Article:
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Writing a Statement of Purpose

Top 10 Tips for Writing a PhD Statement of Purpose


July 31, 2017

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If you are applying to a PhD program, trying to figure out what to say in your statement of purpose or personal statement can be the hardest part of the application, but it is the most important. You are certainly not alone if you are getting stuck on what to say.

Below are tips for undergraduate and graduate students on writing these essays for doctoral applications. Many of these tips also apply to writing personal statements for other graduate program applications.

1. Talk about Yourself

Tell us about you! The whole point of the essay is for you to tell us who you are. The essay should convey your intellectual trajectory and how to came to the decision to further your education. Do not waste space telling the university and faculty how great they are and how much of an honor it would be to study under such brilliant minds (they already think that). We want to know who you are.

2. Explain Why

Answer the questions: Why do you want to obtain this degree? Why do you want to focus on this field (e.g. economics, finance, organizational behavior)? Why do you wish to study at this particular university?

3. Show Fit

Tell us how you fit with our program. Answer the question: Why are you a good match for this program? While point one says you should avoid showering faculty with praise, you should demonstrate knowledge of the program. Such knowledge is available on the program’s website or by talking with people in the program. Your essay should demonstrate knowledge of the university’s research and how you and your interests fit with that.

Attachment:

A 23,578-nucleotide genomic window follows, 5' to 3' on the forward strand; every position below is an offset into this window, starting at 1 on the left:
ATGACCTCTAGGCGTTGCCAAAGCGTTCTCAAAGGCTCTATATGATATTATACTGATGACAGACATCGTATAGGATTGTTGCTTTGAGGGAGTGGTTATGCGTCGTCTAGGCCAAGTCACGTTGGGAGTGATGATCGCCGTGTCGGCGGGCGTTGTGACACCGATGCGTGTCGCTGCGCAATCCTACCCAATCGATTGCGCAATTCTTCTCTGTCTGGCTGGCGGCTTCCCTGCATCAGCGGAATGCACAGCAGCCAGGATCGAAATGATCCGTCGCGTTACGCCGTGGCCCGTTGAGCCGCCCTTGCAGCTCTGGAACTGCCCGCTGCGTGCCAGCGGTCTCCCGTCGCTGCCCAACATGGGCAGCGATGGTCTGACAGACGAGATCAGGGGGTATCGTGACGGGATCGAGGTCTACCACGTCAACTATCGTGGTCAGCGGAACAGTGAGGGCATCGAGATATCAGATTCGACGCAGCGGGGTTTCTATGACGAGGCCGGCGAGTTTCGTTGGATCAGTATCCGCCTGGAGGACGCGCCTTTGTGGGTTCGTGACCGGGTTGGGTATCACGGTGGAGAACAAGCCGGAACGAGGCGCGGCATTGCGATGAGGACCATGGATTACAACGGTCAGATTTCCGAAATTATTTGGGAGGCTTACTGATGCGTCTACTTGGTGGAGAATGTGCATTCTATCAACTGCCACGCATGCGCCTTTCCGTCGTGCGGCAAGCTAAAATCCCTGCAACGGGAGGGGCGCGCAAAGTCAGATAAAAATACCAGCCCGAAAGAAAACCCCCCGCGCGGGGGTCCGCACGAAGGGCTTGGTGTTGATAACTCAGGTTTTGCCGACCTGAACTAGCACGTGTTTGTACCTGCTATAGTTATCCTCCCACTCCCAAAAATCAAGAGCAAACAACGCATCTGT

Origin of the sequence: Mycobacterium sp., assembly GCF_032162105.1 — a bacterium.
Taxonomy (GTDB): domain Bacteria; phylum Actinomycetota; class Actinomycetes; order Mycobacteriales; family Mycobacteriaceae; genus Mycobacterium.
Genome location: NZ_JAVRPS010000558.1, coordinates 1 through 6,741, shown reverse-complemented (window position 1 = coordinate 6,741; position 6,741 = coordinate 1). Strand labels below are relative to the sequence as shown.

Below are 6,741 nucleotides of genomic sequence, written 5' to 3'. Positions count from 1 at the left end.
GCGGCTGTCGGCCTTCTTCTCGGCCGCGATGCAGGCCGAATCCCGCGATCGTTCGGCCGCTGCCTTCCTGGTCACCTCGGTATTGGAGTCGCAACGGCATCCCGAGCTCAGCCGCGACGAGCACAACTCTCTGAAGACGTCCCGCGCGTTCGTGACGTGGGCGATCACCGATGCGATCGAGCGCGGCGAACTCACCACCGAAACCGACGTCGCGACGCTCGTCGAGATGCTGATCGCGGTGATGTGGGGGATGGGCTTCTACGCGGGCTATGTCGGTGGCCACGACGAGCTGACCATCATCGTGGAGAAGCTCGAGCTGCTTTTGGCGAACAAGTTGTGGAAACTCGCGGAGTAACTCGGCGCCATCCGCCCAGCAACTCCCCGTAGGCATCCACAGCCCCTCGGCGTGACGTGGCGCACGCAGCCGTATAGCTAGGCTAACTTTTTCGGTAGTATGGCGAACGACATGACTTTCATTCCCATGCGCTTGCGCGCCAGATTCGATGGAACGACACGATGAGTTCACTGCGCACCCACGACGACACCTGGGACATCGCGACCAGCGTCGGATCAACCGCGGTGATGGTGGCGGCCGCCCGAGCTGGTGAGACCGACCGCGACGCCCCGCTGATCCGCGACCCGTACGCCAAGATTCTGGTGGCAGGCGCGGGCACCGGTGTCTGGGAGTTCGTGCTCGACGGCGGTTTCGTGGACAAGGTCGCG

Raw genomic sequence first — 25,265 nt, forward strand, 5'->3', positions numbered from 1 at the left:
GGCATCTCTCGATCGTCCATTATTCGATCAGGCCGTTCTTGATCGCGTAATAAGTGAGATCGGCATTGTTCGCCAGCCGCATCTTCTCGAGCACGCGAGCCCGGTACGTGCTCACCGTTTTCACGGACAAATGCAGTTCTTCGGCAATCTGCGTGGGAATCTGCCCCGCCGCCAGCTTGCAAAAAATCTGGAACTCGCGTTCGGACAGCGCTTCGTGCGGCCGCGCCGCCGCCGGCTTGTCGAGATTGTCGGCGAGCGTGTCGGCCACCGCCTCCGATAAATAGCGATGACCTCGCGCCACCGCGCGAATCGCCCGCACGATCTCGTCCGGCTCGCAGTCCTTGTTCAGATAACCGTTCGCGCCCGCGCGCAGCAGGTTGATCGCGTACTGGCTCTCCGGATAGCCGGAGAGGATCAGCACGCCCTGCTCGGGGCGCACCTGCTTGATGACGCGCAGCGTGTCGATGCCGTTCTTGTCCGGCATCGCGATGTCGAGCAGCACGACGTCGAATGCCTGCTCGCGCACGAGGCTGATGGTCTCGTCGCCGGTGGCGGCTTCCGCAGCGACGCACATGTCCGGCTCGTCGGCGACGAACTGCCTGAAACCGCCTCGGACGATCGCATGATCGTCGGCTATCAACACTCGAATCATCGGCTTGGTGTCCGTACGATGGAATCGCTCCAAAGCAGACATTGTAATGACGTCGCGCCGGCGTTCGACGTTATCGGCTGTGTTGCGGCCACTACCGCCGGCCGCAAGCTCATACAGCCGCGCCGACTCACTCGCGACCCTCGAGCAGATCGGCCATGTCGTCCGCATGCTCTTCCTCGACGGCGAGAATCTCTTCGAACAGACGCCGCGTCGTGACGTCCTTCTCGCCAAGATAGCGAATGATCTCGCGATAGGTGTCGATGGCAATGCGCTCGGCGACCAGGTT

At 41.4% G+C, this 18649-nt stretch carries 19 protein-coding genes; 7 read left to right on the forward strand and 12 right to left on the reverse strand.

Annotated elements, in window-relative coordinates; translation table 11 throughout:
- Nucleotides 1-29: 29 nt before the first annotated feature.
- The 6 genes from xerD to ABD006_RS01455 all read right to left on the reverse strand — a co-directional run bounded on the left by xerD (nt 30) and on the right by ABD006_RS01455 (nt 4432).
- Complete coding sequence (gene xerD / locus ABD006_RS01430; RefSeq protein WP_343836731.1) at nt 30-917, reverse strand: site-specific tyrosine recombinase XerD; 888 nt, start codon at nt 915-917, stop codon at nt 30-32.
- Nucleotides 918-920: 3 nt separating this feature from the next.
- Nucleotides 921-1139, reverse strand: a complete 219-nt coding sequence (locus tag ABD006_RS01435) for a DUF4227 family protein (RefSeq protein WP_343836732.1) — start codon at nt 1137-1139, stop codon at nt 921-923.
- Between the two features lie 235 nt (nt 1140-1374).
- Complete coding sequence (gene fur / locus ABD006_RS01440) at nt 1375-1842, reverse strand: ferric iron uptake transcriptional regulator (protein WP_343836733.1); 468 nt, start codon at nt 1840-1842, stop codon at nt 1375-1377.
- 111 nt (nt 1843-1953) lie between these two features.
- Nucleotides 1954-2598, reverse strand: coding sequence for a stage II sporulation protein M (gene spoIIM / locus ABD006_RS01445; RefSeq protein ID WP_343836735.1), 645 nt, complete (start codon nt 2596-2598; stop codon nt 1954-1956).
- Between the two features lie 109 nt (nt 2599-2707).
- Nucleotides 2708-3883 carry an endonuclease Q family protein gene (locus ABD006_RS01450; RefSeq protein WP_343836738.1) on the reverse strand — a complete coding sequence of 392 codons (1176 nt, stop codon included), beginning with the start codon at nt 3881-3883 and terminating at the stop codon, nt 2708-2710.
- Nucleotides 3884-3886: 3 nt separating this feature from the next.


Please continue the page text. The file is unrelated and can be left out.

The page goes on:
4. Display Your Intellectual Curiosity

What ideas and questions get you excited? Do you truly enjoy doing research? Why? Give us some examples that display your intellectual curiosity in action.

5. Do Not Focus on Teaching

PhD programs are all about training you to do high-quality, independent research. That is the purpose. In your statement, an emphasis on a love for teaching can be detrimental if it comes across as your primary objective. It is true that having a PhD qualifies you to become a university instructor. However, teaching may or may not be a part of your doctoral program. Even if it is, the faculty will want to see that you are focused on research.

6. Include Research Experience and Skill Sets

Help out the admissions committee by highlighting any relevant experience and skills you have. Be sure to point out any research experience in your essay even if mentioned on your resume. Such experience, in any context, helps demonstrate your interests and skill set. Also be sure to mention any other relevant skills for research that you may possess such as computer programming (e.g. C++, Python, etc.), software (e.g. SPSS, MATLAB, STATA) and writing. Be sure to highlight any recognition you received for writing; high level writing skills are a major plus.

7. Address Past “Issues” Directly

If you have any “black marks” on your record, such as poor grades, leaving a college program or any other issues, it is strongly advised that you address these head on in your letter. Admissions committees will not react well if it appears you are hiding or avoiding a topic. Failure is a common event in research. Showing how you successfully rebounded from setbacks bodes well for you.

8. Proofread, edit, proofread, edit, proofread, edit

This tip, you’d think, should go without saying. But, surprisingly, we often see sloppily written essays with typos, poor grammar, addressed to a different university and any other number of mistakes that could have easily been fixed. Be sure to ask others to proofread these essays for you. A sloppy essay signals you would be a sloppy researcher.

9. Be Cautious in Focusing Too Much on Work Experience

If you have work experience in the field, please note that this is not always helpful in applying to PhD programs. If you can link your work experience to your motivation and the relevant research topics, great! Be sure to do that. Having 5, 10 or 15+ years of experience may make you an excellent employee or manager, but that does not always translate into the academic research environment.

10. Circulate your Statement

In particular, be sure to share your essays with your recommendation writers. That helps them write stronger letters of support for you and ensures what they say is consistent with what you are saying. Furthermore, if you have drafts of your essay completed early enough, it is reasonable to ask them for feedback. They may not have time, but most faculty are quite willing to help their former students out if given sufficient notice.

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